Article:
Putting people at the heart of the economy will spark a successful future for County Durham, according to the co-founder of the UK’s first app-based bank.

Edward Twiddy co-founded Durham City-based Atom Bank in 2014 and the savings, mortgages and business loans company now employs over 400 people.

With a background at HM Treasury and the North East Local Enterprise Partnership, the Northern Powerhouse Investment Champion is a well-respected, high profile advisor on industry, education and the environment.

Edward is urging businesses of all shapes and sizes to get involved with ‘our big econ-versation’ to help shape the county’s Inclusive Economic Strategy.

Durham County Council is undertaking a three-month consultation and is inviting over half a million business people and residents across the county to give their views on the issues which matter to them most.

Covering everything from jobs, wages, education and climate change to health, housing, transport and levelling up, the strategy will become a comprehensive, inclusive plan for County Durham. This will help the county to achieve its ambitious growth and secure further investment and support from regional and national, private and public sector organisations.

County Durham is already a major economic force in the North East, with 533,100 residents, supporting 174,000 jobs in 14,565 businesses. It contributes £9 billion to the regional economy each year. With a rich and vibrant cultural scene, Durham has been longlisted for the title of UK City of Culture 2025.

Edward said: “Atom Bank is a business that could have been based anywhere but the reason that it is based in Durham is because of the people.

“We set up Atom Bank with the backing of 20 Angel Investors, the overwhelming majority of whom are based in the North East. Their support confirmed the age old adage that for good ideas, there’s always private investment. And that is as much the case in the North East as it is elsewhere, so long as we keep creating places where people and ideas can be brought together and conversations and innovation are able to happen.

“When Atom was setting down its roots we made a commitment to putting the mind and the management of the business in the North East, but beyond that we had choices to make about our specific location. We knew we needed to be well connected to London for weekly/twice weekly meetings with the Bank of England and the Financial Conduct Authority in order to secure our banking licence, but we also needed to tap into expertise that was based in Edinburgh and Leeds. In particular, we had an important contingent of our team who were travelling daily or weekly from North and West Yorkshire. We also wanted to be able to tap into the pools of talent across the region as we grew the bank. This made County Durham and ultimately Durham City the right choice for us.

“Looking ahead, the availability of the right skills and the resilience and quality of connectivity – physical and digital – are our biggest issues and will continue to be. Some of this is still below par in the North East and it’s a basic of levelling up.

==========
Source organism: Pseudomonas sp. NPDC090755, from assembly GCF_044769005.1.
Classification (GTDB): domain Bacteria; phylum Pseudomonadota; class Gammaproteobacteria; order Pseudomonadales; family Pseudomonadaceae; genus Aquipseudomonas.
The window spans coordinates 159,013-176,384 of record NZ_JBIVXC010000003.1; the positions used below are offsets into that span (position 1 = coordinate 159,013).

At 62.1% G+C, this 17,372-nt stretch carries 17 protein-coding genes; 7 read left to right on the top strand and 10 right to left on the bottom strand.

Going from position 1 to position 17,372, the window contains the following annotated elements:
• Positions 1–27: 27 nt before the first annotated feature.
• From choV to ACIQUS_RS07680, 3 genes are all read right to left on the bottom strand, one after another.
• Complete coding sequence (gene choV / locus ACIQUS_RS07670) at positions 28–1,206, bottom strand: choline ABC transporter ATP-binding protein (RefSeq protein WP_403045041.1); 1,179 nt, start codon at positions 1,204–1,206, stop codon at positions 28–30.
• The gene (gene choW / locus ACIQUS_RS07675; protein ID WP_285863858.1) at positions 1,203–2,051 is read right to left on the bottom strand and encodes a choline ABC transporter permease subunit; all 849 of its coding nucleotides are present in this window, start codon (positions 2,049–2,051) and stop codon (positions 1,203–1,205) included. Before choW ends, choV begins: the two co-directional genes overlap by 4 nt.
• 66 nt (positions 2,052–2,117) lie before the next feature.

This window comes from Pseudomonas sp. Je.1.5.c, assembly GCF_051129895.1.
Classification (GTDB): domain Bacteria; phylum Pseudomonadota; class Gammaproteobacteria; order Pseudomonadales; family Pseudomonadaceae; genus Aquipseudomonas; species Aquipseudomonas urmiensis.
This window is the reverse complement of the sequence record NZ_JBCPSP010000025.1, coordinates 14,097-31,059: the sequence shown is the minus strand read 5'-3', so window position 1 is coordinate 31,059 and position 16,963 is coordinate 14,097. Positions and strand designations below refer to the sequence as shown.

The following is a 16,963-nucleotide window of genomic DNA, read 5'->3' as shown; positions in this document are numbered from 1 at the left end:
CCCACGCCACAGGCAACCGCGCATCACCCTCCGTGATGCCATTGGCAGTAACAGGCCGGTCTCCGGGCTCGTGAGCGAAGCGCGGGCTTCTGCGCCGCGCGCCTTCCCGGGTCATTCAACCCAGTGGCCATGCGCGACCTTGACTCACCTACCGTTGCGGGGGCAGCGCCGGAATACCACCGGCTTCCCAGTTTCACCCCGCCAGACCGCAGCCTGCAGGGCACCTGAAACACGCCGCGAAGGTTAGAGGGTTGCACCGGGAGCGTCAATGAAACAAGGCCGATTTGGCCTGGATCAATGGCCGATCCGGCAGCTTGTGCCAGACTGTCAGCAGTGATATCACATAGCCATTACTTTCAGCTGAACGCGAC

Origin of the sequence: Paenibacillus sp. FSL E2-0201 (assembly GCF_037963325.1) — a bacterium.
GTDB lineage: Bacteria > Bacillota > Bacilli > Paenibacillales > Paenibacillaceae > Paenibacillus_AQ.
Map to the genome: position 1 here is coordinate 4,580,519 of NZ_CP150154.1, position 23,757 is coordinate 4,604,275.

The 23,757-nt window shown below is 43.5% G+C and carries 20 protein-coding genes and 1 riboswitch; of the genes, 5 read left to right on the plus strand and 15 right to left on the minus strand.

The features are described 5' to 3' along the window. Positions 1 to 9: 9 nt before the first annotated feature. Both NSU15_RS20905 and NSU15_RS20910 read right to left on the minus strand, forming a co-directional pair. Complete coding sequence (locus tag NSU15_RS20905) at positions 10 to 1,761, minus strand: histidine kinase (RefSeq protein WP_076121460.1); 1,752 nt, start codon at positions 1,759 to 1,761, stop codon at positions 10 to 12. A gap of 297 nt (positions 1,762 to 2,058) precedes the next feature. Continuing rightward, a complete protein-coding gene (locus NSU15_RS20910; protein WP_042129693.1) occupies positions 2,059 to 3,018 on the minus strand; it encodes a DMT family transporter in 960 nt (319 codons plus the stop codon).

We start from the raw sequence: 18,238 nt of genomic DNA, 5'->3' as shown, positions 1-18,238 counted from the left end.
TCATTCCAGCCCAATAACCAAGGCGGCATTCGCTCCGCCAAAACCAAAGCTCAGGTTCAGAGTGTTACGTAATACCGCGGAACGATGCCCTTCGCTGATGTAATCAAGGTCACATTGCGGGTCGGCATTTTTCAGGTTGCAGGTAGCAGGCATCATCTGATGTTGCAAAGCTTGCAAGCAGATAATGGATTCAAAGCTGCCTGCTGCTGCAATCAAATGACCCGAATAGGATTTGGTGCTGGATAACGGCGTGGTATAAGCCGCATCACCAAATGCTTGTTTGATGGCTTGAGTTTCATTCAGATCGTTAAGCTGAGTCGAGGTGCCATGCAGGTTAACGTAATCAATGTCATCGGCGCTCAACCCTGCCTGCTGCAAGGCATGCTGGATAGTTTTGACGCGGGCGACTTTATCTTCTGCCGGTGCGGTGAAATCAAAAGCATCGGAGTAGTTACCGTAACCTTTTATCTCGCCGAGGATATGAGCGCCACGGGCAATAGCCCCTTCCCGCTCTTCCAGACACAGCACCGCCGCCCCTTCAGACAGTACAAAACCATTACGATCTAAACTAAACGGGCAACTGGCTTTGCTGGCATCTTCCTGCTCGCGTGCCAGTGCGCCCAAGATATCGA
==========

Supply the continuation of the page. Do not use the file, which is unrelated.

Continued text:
“The other big issue is how we transition to working and living zero carbon and even being carbon positive as quickly and as efficiently as possible. Events in Ukraine only add to the rationale for getting our reliance on fossil fuels down as low as we can as quickly as we can – and the region has a great opportunity to lead on this.

“It’s all about people. We have significantly higher salaries than average, we are a good employer and have a four day working week. We need skilled, engaged people who can communicate, technically talented people who have the desire to learn, are ambitious and sensitive.

“I’m absolutely not saying that it is easy to bring these issues together. That requires simple and high quality governance and government that makes sense of planning, transport, education, energy and all the wider public services that enable people to thrive and places to function. It also clearly requires us to cherish our cultural, social and environmental inheritance whilst challenging ourselves to pass something on which is not just better but immeasurably better than we were gifted.

“For all that the needs of business and shareholders are sometimes reduced to very short term outputs and simple numbers, in fact most businesses are highly durable and have horizons that go well into the next decade and beyond. They clearly need to be engaged in a conversation about an economic strategy because they will be reliant upon the investments that are made and will be contributing to the growth and also the challenges that we are going to face together. Atom will be participating in full with the council’s Inclusive Economic Strategy consultation and I’m sure we’ll see many other familiar and new faces also getting involved to help shape the future success of County Durham.”

Cllr Elizabeth Scott, Cabinet member for economy and partnerships at Durham County Council, said: “Our economy provides opportunities and affects everyone living and working in our county so they should have their say on what our economy looks like in the future.

“By taking part in our survey and consultation events, businesses will help us to attract and secure the right investment and support we need.

“I urge businesses to get involved to help us create a new and ambitious Inclusive Economic Strategy that will shape our economy to be the very best it can be.“

The deadline is 5pm on Friday 22 April. A first draft of the Inclusive Economic Strategy will be produced in summer 2022, and following a formal consultation process, the final document is expected to be launched in autumn 2022.